The following is a summary of “A survey on diabetes risk prediction using machine learning approaches,” published in the November 2022 issue of Primary care by Firdous, et al.

Chronic diabetes mellitus (DM) can have a number of negative effects. Age, inactivity, a sedentary lifestyle, a family history of diabetes, high blood pressure, stress and depression, poor diet, and other variables can all contribute to the development of diabetes. Diabetes increases a person’s chance of illnesses, including heart disease, stroke, diabetic nephropathy, diabetic retinopathy, nerve damage, and eye difficulties. Around the world, 382 million people have diabetes, according to the International Diabetes Federation. About 592 million people will be living in the country by 2035. Numerous individuals fall prey to it daily, and many are unaware of their vulnerability. People between the ages of 25 and 74 were the main demographic affected. Diabetes can cause a wide range of consequences if it is not properly managed and diagnosed. On the other hand, the introduction of machine learning strategies resolves this significant problem. For a study, researchers sought to examine how machine learning algorithms were utilized to diagnose diabetes mellitus, one of the most dangerous metabolic illnesses today, at an early stage.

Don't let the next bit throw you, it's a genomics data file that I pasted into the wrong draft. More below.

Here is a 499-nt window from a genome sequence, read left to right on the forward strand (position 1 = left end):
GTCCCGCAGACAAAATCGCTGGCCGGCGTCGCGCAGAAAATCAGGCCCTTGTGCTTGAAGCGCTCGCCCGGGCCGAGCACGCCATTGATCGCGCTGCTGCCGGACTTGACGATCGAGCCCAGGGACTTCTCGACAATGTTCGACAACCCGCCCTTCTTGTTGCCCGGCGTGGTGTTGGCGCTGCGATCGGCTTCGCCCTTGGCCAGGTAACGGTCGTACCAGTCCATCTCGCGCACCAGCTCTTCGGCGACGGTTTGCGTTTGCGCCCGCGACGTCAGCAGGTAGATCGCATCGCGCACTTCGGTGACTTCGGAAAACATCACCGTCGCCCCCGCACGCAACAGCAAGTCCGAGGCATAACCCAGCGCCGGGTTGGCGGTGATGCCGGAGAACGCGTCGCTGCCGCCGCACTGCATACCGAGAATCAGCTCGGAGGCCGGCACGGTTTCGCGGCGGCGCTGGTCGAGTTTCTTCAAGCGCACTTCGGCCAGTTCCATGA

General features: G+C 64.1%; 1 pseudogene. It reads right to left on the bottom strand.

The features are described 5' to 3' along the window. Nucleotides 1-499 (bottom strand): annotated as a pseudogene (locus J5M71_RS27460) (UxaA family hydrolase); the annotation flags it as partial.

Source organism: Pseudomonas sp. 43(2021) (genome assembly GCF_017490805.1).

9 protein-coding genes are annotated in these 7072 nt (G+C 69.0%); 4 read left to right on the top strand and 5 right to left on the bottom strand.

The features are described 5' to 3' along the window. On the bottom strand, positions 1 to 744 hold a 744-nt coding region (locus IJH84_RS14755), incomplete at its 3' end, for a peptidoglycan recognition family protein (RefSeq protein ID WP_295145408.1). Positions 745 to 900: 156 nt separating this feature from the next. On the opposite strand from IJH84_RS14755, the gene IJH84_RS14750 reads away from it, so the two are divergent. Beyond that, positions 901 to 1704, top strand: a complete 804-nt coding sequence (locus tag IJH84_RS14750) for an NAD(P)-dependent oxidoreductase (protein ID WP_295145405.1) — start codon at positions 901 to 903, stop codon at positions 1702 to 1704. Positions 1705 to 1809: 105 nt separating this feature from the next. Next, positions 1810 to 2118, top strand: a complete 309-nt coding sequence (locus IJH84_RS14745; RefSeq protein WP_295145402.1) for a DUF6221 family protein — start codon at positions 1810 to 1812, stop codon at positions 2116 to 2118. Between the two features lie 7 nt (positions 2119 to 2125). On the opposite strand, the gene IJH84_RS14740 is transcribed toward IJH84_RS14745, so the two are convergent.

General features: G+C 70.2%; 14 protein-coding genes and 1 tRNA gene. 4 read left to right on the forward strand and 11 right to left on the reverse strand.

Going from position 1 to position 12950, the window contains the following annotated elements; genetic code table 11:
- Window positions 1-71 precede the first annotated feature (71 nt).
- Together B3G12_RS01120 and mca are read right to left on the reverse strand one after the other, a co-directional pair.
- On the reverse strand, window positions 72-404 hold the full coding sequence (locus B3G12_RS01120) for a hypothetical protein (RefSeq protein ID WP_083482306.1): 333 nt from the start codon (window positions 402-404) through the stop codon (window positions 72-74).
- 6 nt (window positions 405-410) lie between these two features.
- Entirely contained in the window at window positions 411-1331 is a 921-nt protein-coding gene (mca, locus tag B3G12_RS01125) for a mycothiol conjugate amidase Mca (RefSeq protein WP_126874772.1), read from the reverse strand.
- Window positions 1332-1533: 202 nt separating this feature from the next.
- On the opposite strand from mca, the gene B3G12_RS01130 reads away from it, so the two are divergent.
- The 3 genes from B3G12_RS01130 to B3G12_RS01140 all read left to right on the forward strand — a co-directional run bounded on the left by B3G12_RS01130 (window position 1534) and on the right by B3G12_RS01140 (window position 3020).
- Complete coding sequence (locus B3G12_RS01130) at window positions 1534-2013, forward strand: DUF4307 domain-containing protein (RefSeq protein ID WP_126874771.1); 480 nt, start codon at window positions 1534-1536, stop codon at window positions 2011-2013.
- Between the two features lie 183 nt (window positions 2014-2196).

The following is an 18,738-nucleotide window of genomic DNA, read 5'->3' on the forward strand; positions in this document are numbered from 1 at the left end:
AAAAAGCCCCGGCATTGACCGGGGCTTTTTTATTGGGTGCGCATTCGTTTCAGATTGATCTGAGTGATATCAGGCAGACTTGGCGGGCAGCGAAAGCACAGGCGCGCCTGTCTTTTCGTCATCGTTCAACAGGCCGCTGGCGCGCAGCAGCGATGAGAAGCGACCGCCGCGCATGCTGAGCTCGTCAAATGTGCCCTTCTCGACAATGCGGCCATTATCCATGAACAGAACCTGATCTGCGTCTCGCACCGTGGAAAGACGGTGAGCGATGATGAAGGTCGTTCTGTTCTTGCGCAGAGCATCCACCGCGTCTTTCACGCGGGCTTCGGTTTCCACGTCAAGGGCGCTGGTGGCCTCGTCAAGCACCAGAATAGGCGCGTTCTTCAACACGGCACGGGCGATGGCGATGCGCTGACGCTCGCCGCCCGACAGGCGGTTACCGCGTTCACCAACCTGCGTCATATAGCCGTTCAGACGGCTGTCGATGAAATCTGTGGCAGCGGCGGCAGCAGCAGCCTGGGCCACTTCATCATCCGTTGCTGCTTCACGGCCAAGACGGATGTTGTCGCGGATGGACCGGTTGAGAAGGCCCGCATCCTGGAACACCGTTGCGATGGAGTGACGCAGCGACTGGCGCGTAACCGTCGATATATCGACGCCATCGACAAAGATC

Data was gathered from databases including Pubmed, IEEE xplore, and INSPEC, as well as from secondary and primary sources where methods based on machine learning methodologies utilized in healthcare to predict diabetes at an early stage are described.

Following an examination of several research publications, it was discovered that machine learning classification methods, such as Support Vector Machine (SVM), K-Nearest Neighbor (KNN), and Random Forest (RF), etc. exhibited the highest accuracy for early diabetes prediction.

Effective diabetes treatment depends on early identification. Many people were unaware of their level of it. In the study, the entire evaluation of machine learning techniques for early diabetes prediction and the application of several supervised & unsupervised machine learning algorithms to the dataset were covered. To develop a more accurate and comprehensive predictive model for diabetes risk prediction at an early stage, the study would also be built upon and improved. It was possible to accurately diagnose diabetes and evaluate performance using a variety of indicators.